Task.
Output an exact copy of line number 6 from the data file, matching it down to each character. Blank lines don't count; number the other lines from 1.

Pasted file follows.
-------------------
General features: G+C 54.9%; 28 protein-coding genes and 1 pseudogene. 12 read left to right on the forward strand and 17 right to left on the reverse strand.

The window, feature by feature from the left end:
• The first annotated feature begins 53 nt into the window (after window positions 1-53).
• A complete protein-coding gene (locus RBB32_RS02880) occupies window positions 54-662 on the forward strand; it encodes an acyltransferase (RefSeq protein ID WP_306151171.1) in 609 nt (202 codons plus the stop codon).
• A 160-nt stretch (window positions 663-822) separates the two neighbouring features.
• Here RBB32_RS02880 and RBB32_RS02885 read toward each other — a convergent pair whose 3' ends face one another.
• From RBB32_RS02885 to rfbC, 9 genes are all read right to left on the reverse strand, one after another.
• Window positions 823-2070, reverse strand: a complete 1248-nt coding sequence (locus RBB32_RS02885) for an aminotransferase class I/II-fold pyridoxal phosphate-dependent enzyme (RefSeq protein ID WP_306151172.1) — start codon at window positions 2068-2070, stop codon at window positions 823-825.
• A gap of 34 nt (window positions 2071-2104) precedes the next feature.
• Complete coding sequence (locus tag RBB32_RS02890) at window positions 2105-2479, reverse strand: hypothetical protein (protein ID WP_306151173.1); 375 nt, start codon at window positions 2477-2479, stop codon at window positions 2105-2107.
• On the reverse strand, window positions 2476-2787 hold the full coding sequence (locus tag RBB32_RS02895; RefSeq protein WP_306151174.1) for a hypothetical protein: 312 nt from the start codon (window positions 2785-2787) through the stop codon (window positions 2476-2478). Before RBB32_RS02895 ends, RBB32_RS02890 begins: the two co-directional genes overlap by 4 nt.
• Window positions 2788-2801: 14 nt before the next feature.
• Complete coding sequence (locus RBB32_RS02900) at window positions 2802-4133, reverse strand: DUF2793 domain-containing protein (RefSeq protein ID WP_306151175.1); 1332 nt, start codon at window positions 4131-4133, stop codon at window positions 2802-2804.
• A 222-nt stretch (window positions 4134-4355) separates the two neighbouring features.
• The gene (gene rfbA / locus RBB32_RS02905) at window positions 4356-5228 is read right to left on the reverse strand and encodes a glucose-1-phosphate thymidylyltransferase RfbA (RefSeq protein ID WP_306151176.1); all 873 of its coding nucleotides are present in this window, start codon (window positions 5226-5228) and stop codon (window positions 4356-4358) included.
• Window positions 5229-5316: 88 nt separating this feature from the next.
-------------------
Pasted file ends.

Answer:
• Here RBB32_RS02880 and RBB32_RS02885 read toward each other — a convergent pair whose 3' ends face one another.